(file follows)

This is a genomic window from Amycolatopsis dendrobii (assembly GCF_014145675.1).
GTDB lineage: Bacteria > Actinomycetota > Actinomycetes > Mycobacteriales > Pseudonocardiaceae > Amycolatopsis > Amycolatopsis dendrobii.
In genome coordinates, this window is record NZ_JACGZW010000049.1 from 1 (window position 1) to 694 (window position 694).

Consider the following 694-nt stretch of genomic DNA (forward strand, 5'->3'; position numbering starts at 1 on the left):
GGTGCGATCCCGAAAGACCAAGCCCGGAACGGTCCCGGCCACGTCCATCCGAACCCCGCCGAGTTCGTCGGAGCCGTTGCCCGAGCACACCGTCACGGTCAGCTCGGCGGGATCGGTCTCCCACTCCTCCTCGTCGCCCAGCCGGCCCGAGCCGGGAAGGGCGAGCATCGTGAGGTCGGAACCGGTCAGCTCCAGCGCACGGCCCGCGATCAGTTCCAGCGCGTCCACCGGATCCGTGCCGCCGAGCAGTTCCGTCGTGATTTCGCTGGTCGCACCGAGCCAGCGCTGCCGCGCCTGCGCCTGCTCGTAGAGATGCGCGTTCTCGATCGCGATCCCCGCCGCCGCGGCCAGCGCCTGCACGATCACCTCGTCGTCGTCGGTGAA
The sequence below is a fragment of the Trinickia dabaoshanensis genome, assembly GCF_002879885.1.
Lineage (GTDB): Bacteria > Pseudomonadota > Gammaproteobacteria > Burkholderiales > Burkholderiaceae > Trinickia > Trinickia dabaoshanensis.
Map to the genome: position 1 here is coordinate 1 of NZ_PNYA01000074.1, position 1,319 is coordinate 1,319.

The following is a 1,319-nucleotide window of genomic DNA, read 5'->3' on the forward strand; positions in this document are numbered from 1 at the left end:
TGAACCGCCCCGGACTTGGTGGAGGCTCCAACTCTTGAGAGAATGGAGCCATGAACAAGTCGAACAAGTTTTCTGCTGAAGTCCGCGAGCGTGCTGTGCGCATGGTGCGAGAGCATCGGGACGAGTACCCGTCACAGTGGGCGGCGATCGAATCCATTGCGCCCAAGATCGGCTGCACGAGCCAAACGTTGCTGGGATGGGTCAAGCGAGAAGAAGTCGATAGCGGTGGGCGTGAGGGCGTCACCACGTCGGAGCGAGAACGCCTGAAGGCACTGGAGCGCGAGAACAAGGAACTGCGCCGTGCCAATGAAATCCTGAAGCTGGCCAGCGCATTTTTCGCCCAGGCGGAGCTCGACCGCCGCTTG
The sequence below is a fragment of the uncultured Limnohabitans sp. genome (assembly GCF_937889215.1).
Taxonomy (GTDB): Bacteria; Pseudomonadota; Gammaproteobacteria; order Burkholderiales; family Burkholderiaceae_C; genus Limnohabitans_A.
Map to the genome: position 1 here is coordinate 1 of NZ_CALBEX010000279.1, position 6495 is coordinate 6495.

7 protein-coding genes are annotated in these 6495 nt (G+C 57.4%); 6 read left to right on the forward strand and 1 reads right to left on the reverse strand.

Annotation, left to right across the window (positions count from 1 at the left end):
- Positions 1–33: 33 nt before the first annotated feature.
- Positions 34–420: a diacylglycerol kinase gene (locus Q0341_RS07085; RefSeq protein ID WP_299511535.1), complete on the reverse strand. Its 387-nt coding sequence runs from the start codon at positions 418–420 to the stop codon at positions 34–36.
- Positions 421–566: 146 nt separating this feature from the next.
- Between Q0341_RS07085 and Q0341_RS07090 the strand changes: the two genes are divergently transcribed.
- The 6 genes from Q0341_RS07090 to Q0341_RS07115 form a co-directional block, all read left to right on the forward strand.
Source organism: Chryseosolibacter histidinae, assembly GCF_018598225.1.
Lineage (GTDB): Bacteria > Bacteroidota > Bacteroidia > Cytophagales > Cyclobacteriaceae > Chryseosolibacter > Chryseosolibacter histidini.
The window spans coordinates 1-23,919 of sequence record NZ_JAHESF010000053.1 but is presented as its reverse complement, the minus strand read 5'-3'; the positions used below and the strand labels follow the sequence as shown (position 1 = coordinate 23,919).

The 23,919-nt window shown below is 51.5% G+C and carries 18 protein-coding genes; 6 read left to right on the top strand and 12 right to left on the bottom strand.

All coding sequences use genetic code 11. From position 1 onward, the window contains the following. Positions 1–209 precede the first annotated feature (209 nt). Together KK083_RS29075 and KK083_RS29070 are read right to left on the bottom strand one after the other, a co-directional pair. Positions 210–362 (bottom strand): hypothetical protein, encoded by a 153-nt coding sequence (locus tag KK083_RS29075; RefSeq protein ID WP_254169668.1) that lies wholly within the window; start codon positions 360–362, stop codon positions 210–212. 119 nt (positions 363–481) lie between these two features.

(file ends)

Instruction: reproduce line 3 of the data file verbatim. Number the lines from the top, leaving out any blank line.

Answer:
In genome coordinates, this window is record NZ_JACGZW010000049.1 from 1 (window position 1) to 694 (window position 694).